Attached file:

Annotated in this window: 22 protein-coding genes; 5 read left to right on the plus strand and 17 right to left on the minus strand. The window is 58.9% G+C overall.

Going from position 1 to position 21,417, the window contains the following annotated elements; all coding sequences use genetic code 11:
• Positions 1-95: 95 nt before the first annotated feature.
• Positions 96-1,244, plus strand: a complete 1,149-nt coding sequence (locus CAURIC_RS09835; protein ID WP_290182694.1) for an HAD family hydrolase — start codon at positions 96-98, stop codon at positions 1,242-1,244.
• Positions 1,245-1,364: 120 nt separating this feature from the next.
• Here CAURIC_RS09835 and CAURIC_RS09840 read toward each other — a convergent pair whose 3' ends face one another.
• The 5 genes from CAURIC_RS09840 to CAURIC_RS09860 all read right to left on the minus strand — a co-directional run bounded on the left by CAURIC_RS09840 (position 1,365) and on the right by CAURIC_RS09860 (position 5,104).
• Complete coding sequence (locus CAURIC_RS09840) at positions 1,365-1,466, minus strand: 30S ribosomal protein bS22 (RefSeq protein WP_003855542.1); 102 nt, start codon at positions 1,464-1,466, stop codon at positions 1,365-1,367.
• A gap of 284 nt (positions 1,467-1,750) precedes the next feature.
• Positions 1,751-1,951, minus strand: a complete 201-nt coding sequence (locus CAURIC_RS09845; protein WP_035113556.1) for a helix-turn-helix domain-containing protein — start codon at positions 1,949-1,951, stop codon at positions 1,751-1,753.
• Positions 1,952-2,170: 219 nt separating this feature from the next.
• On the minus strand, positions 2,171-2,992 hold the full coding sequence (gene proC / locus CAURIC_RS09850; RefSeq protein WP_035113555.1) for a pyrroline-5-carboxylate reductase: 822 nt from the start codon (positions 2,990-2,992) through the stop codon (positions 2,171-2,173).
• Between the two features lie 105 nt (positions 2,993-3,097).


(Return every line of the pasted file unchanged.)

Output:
Annotated in this window: 22 protein-coding genes; 5 read left to right on the plus strand and 17 right to left on the minus strand. The window is 58.9% G+C overall.

Going from position 1 to position 21,417, the window contains the following annotated elements; all coding sequences use genetic code 11:
• Positions 1-95: 95 nt before the first annotated feature.
• Positions 96-1,244, plus strand: a complete 1,149-nt coding sequence (locus CAURIC_RS09835; protein ID WP_290182694.1) for an HAD family hydrolase — start codon at positions 96-98, stop codon at positions 1,242-1,244.
• Positions 1,245-1,364: 120 nt separating this feature from the next.
• Here CAURIC_RS09835 and CAURIC_RS09840 read toward each other — a convergent pair whose 3' ends face one another.
• The 5 genes from CAURIC_RS09840 to CAURIC_RS09860 all read right to left on the minus strand — a co-directional run bounded on the left by CAURIC_RS09840 (position 1,365) and on the right by CAURIC_RS09860 (position 5,104).
• Complete coding sequence (locus CAURIC_RS09840) at positions 1,365-1,466, minus strand: 30S ribosomal protein bS22 (RefSeq protein WP_003855542.1); 102 nt, start codon at positions 1,464-1,466, stop codon at positions 1,365-1,367.
• A gap of 284 nt (positions 1,467-1,750) precedes the next feature.
• Positions 1,751-1,951, minus strand: a complete 201-nt coding sequence (locus CAURIC_RS09845; protein WP_035113556.1) for a helix-turn-helix domain-containing protein — start codon at positions 1,949-1,951, stop codon at positions 1,751-1,753.
• Positions 1,952-2,170: 219 nt separating this feature from the next.
• On the minus strand, positions 2,171-2,992 hold the full coding sequence (gene proC / locus CAURIC_RS09850; RefSeq protein WP_035113555.1) for a pyrroline-5-carboxylate reductase: 822 nt from the start codon (positions 2,990-2,992) through the stop codon (positions 2,171-2,173).
• Between the two features lie 105 nt (positions 2,993-3,097).